(Paris: Claude Chevallon, 1534; Lyon: Melchior et Gaspard Trechsel pour les héritiers Simon Vincent, 1535). 165 x 105 mm. (6 5/8 x 4 1/4"). 8 p.l., 552 pp.,  leaf (blank); 303,  pp.,  leaves. Two separately published works bound in one volume. Second Edition of the first work; First Complete Edition of the second.
OUTSTANDING CONTEMPORARY BLIND-STAMPED CALF over bevelled wooden boards, covers framed by intriguing roll featuring a well with a bearded man as a spout, a vase with a man's head as stopper, and a two-faced ornament, central panel with floral tools, raised bands, ink [shelf?] number on spine, two brass clasps, lettering on fore edge of text block. Printers' devices on title pages. Neat contemporary ink marginalia and underlining. First work: Adams, P-1336; Moreau, IV, 111; STC French 352; USTC 209091. Not in Blackmer, Atabey, or Koç. See Capdepuy, "Grands espaces et territorialité," in "Les Cahiers de Recherches Médiévales et Humanistes," https://doi.org/10.4000/crm.12431. Second work: Baudrier XII, 244; USTC 146940. ◆Leather just slightly worn away where two bands intersect with joints, one small wormhole on back cover, first title page faintly darker than the text, otherwise only the most negligible of imperfections. AN EXCEPTIONALLY FINE COPY, the text entirely fresh, clean, and bright, and the binding with its decoration as sharp as ever.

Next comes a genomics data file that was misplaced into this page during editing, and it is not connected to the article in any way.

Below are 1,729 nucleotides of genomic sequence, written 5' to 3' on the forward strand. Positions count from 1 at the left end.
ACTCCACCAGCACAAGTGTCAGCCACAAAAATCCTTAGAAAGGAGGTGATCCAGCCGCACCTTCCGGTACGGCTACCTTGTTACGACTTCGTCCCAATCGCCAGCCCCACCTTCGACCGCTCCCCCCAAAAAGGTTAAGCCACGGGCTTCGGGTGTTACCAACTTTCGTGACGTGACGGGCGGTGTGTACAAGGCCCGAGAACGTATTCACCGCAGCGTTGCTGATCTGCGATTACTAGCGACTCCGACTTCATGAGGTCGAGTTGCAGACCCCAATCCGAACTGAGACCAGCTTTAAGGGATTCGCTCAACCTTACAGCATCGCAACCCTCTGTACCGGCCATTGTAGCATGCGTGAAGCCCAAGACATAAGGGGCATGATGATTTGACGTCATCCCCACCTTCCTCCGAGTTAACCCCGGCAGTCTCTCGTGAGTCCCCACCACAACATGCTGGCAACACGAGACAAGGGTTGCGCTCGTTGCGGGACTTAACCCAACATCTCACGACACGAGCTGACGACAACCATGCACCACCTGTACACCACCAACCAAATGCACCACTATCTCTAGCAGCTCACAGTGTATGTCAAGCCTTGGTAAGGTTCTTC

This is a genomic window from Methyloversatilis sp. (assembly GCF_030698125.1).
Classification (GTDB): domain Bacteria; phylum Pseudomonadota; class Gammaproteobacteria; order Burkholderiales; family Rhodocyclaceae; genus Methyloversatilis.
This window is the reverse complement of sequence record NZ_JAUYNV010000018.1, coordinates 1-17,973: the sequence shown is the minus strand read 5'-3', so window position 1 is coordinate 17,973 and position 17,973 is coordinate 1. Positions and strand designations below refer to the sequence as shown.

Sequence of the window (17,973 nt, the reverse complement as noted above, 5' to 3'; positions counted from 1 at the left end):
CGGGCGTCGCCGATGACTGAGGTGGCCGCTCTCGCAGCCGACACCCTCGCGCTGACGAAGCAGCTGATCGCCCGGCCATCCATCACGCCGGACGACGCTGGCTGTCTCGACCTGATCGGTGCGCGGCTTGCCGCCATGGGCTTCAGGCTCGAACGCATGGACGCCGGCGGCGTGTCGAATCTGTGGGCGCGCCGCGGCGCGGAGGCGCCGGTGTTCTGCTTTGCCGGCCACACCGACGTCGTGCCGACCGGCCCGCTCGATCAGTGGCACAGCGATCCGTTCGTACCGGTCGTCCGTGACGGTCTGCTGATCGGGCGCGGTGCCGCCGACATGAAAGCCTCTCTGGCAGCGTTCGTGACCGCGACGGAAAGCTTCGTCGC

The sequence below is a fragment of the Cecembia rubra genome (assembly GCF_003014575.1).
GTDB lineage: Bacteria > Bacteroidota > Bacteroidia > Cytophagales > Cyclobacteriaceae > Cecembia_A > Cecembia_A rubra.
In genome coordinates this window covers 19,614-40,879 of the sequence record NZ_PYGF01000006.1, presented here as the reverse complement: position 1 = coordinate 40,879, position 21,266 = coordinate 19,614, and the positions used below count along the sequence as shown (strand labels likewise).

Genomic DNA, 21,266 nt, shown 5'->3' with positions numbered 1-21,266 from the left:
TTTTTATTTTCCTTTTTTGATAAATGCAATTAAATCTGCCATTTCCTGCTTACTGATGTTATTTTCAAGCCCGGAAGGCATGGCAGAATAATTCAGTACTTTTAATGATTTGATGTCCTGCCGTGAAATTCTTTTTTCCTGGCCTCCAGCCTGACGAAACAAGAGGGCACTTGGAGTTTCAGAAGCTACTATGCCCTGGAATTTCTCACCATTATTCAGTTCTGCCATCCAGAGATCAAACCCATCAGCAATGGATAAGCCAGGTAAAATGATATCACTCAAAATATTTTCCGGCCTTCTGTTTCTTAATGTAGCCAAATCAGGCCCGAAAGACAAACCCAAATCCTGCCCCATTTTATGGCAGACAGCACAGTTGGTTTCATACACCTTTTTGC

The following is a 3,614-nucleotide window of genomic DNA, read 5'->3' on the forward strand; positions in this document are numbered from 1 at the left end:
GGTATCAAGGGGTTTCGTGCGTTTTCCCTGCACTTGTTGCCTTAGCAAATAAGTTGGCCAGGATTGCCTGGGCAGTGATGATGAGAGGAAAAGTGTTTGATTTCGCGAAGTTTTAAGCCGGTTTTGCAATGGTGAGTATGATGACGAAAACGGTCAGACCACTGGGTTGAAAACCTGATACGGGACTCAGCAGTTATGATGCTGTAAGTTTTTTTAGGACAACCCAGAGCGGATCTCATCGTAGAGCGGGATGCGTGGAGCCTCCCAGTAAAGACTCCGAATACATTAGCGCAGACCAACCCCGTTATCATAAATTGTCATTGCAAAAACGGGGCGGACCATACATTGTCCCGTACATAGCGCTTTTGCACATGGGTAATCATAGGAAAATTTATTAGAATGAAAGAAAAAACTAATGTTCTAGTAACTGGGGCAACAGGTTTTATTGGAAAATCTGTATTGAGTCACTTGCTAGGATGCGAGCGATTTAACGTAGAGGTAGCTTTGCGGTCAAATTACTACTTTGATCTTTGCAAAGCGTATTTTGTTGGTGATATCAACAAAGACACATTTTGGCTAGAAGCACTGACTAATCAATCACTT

This handsomely bound volume contains two works that look at Europe in relation to other parts of the world. First printed in Cologne in 1531, the first title here contains commentaries by the erudite Pius II on Europe and its situation vis-à-vis the Ottoman Empire, including preparations for a Crusade. The work is notable for its role in establishing "European" identity. According to Capdepuy, "In the geographical texts issuing from the Greek tradition, Europe was only an abstract space, controversial, without relationship with the inhabitants. During the Middle Ages, Europe was gradually perceived as the territory of the western Christendom. The study of Aeneas Sylvius Piccolomini's texts . . . makes it possible to clarify a territorial swing of Christendom, from the Mediterranean Sea towards Europe, at the time of the fall of Constantinople to the Turks in 1453 and of the advance of their troops into the Southeast of Europe. This process of territorialization of Europe . . . is new by the use, unique in his century, of the name of 'Europeans,' revealing the idea of a social group identified by its localization in Europe, and not by its language, Latin, or by its religion, Christian. Thus this naturalization of the European identity will grow in the following centuries." Born to a noble family but lacking in material wealth, Piccolomini (1405-64) took an unconventional path to the priesthood. According to the Catholic Encyclopedia, "he gave himself up to diligent study and the free enjoyment of sensual pleasures," travelling widely, pursuing humanistic interests, and fathering at least two illegitimate children. In 1446 Piccolomini was moved to mend his ways and join the Church, rising to the rank of cardinal in 1456 and pope in 1458. The second title in our volume is an early printing of one of the first European works of ethnography. A brief version (88 leaves) was printed in Augsburg in 1520, but this is the first edition with the complete text. The German humanist Boehme (ca. 1485-1535) used mostly Classical sources to describe the customs, laws, and cultures of peoples in Africa, Asia, and Europe. The work was extremely popular, going through multiple editions in the 16th century. (ST16609)